Until Miss Merman began rehearsals in "Gypsy" in February of 1959 in New York, she had been appearing on occasional television programs. Miss Merman's contract for "Gypsy" was for the run of the play, but was not to exceed two years, and she states that she did not intend to stay with "Gypsy" for more than two years. She states she could not be sure of the success of "Gypsy," and that her stay in New York was "temporary."

 "Gypsy" opened in Philadelphia in April and in New York in May, and was a hit; it closed in New York at the end of 1960, and Miss Merman then went on the show's road tour. Around this time Miss Merman and Mr. Six were divorced.

 While Miss Merman was appearing in "Gypsy," her husband and children remained in Denver. She took a year's lease, which she renewed, on an apartment at the Park Lane Hotel in New York, at an annual rent of $25,000. Miss Merman claims that she visited Denver four times during this period, while the government concedes only two visits. Her only employment in 1959 was in New York City.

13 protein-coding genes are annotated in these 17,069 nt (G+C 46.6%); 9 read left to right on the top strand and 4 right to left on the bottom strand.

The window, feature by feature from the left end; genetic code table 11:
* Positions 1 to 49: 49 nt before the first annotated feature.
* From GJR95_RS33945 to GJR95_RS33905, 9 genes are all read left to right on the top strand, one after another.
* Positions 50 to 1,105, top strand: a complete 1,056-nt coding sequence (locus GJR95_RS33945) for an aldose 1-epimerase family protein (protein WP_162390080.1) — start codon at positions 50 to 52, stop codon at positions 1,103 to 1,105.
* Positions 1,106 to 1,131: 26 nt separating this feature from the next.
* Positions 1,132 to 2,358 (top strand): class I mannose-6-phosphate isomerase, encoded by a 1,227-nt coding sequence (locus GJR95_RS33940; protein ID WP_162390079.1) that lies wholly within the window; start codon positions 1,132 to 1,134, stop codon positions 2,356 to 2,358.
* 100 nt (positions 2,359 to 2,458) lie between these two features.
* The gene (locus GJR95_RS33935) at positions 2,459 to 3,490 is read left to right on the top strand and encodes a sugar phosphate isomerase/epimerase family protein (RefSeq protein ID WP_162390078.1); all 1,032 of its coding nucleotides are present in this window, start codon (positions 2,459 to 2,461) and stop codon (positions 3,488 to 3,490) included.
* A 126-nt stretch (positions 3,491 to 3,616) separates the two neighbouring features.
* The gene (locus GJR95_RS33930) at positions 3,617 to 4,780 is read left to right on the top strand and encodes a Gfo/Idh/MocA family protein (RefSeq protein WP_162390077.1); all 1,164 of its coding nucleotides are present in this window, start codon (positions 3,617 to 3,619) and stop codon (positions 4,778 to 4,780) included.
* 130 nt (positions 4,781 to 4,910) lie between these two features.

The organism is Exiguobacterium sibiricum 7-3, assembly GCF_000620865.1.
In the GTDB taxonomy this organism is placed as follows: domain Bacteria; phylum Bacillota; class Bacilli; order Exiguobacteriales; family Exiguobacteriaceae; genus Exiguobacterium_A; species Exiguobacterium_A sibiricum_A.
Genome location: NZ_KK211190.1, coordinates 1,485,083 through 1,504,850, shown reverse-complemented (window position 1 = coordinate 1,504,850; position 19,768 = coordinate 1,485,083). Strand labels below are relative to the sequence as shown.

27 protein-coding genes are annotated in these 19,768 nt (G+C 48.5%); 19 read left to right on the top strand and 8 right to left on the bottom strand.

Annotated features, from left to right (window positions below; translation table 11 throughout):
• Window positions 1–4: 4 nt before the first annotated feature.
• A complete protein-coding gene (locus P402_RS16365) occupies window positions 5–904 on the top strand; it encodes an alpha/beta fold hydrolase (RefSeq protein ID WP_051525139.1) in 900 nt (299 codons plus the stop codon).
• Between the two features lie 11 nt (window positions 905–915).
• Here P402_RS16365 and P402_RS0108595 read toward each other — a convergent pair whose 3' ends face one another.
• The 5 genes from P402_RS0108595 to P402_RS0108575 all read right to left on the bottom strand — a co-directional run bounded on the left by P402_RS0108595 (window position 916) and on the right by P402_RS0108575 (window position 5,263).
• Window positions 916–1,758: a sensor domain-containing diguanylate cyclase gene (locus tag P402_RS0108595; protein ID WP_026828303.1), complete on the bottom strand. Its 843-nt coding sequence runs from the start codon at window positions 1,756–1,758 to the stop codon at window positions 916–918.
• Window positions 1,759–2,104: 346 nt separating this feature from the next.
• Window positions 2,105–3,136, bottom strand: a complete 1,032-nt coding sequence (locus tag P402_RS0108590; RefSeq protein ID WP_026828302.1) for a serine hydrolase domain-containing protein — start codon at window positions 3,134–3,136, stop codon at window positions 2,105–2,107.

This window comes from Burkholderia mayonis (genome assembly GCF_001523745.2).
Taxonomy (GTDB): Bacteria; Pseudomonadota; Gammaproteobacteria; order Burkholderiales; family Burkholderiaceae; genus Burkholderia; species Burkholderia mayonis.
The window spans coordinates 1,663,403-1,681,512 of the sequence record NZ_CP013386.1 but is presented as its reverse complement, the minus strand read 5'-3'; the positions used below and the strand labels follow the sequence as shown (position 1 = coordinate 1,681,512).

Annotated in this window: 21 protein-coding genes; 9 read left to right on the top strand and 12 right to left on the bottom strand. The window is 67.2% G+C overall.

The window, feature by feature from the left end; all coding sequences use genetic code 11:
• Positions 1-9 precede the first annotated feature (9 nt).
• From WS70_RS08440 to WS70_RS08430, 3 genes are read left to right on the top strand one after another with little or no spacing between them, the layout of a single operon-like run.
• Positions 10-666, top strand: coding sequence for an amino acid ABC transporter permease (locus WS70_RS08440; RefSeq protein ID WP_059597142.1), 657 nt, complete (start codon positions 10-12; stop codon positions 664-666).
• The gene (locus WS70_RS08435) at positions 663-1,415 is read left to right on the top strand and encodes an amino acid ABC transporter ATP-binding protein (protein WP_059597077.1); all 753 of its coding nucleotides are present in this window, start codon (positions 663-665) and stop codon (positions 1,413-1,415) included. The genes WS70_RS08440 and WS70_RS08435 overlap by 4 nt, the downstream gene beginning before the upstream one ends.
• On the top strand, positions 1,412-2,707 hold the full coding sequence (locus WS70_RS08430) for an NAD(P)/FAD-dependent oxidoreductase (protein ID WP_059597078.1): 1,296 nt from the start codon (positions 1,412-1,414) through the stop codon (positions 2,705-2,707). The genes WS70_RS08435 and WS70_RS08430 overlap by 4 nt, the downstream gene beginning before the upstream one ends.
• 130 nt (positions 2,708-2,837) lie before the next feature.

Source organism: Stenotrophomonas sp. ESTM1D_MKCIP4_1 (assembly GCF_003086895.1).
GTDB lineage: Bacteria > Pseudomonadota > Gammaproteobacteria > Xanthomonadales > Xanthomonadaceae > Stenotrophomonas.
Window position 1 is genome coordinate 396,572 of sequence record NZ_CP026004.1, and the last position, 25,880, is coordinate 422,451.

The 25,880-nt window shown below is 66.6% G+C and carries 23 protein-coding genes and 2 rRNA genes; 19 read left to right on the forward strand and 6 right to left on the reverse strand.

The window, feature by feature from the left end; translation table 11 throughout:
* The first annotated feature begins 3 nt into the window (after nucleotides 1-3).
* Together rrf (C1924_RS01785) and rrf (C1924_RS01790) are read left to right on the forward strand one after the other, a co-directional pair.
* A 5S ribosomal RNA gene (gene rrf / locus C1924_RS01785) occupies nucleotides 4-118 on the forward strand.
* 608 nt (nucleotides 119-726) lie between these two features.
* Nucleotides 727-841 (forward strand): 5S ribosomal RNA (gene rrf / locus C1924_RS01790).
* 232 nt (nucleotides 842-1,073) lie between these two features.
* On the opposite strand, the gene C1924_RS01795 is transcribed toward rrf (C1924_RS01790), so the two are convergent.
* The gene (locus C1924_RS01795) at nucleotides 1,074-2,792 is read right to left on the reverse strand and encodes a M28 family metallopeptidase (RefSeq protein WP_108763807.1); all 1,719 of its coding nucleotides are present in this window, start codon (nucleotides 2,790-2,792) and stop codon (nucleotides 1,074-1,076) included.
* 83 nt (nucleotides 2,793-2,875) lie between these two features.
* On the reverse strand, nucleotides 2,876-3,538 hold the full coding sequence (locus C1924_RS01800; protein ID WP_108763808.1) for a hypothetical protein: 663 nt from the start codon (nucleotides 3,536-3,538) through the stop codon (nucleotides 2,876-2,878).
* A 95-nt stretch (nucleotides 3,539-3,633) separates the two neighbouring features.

The Internal Revenue Code of 1954, § 262, 26 U.S.C. § 262, which provides:


"Except as otherwise expressly provided in this chapter, no deduction shall be allowed for personal, living, or family expenses"

 bars deduction of living and traveling expenses, unless they are deductible under Int. Rev. Code of 1954, § 162(a)(2), which provides:


"(a) In general. - There shall be allowed as a deduction all the ordinary and necessary expenses paid or incurred during the taxable year in carrying on any trade or business, including -


* * *


(2) traveling expenses (including the entire amount expended for meals and lodging) while away from home in the pursuit of a trade or business."